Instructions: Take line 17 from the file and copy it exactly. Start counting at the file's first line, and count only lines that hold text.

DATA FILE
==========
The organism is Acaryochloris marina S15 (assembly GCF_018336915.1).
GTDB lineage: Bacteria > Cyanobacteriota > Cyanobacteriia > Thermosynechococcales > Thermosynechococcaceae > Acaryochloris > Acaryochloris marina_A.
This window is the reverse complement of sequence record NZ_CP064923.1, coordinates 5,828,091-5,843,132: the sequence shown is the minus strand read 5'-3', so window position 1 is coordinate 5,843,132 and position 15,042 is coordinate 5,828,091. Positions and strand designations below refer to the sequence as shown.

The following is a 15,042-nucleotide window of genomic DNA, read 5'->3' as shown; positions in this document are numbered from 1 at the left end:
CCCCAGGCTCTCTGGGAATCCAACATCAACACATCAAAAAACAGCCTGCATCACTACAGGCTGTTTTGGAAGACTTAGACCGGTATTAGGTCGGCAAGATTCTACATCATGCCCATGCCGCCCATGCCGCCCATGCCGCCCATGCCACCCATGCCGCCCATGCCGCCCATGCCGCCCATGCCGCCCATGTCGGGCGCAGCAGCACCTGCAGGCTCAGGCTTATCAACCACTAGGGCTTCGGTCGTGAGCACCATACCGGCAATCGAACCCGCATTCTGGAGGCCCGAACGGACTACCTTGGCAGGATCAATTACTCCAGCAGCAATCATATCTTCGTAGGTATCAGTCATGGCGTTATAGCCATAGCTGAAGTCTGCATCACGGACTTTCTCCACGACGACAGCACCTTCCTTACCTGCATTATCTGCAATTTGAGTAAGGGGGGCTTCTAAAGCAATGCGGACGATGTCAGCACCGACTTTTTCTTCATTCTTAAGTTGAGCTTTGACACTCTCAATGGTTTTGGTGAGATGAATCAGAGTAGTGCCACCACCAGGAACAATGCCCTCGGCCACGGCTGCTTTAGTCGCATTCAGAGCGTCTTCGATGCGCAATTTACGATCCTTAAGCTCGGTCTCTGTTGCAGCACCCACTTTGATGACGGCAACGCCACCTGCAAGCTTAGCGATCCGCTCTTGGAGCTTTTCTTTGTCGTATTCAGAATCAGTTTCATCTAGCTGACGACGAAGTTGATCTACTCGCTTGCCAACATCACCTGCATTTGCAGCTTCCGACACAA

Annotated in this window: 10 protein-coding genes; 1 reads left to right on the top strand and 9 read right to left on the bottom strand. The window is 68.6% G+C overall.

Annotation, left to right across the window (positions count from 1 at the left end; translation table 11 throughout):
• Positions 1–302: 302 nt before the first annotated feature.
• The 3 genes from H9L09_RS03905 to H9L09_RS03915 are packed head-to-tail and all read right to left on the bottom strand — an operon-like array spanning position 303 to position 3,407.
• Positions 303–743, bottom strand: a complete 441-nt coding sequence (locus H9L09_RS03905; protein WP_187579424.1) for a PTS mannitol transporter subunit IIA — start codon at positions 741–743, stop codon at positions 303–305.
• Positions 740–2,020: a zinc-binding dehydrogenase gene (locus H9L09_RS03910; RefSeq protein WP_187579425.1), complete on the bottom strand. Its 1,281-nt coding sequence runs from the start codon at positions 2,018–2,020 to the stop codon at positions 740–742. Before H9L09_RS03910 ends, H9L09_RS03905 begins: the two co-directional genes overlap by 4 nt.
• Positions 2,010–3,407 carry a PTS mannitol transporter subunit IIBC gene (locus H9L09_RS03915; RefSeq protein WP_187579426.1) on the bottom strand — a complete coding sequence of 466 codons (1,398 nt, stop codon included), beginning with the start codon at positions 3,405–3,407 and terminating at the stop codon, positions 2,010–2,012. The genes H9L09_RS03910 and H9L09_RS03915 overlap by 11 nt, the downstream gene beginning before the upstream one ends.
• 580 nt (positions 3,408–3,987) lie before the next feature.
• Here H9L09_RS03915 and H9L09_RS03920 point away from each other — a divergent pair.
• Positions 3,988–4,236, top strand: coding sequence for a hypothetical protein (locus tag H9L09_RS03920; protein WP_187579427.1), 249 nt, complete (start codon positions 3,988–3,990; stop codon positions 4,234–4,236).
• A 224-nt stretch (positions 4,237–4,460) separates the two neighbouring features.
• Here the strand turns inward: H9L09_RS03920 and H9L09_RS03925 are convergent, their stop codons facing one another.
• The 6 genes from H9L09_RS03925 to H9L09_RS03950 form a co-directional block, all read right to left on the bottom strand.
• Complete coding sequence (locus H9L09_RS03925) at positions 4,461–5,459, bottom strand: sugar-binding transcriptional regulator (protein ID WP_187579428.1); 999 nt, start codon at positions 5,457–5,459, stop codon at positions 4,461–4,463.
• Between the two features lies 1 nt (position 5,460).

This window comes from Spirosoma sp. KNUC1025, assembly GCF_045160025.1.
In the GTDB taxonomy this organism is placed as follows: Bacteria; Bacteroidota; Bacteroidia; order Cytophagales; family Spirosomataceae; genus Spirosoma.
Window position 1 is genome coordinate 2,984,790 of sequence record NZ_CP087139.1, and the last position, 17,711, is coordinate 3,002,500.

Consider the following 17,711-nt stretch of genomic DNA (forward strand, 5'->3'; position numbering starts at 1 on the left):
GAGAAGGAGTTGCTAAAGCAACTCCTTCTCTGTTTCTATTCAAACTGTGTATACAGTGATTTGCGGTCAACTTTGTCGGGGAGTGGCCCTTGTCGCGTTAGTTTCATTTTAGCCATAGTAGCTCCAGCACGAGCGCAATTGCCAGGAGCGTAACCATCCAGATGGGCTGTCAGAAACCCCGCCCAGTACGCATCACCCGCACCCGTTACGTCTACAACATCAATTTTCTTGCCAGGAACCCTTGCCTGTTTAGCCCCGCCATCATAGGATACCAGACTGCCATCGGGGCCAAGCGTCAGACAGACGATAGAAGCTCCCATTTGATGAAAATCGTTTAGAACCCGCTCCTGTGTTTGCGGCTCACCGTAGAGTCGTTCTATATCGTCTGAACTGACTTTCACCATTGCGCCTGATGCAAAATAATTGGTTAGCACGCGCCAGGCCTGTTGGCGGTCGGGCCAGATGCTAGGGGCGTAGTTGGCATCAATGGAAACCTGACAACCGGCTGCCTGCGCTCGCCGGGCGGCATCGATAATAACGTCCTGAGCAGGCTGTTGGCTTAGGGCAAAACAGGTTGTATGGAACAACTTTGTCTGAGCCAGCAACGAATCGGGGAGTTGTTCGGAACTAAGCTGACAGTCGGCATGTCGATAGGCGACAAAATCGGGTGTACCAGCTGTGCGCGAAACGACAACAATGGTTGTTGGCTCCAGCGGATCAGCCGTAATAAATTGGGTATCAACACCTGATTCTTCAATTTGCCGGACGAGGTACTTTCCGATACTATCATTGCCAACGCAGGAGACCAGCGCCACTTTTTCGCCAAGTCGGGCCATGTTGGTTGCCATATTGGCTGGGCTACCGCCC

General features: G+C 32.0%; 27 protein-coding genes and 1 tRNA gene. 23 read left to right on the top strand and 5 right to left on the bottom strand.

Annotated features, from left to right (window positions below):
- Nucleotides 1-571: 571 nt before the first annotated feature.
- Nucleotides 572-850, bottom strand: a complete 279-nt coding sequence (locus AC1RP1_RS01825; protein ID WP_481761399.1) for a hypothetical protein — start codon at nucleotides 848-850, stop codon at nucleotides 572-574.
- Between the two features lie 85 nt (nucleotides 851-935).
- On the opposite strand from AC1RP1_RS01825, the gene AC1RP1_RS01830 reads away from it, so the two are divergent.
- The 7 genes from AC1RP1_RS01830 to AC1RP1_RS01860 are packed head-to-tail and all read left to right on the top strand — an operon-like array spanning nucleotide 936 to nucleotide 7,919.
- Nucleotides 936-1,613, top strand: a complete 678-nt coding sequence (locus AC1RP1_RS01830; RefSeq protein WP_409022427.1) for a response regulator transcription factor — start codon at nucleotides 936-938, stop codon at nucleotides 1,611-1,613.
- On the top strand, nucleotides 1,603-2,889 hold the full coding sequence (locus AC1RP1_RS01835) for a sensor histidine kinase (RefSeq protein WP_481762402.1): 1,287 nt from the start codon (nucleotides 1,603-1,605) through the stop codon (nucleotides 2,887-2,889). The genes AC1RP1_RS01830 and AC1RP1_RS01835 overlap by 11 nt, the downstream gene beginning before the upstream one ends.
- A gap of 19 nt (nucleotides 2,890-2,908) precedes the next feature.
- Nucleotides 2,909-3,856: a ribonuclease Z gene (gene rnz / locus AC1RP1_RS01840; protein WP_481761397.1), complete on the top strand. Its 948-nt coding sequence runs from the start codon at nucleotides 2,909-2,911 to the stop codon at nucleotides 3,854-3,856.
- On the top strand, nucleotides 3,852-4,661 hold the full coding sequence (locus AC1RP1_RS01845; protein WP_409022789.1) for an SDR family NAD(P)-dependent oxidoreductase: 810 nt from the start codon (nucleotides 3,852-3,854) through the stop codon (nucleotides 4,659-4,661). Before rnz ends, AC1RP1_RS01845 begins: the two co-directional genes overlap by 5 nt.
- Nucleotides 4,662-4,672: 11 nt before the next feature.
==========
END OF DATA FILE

• Here the strand turns inward: H9L09_RS03920 and H9L09_RS03925 are convergent, their stop codons facing one another.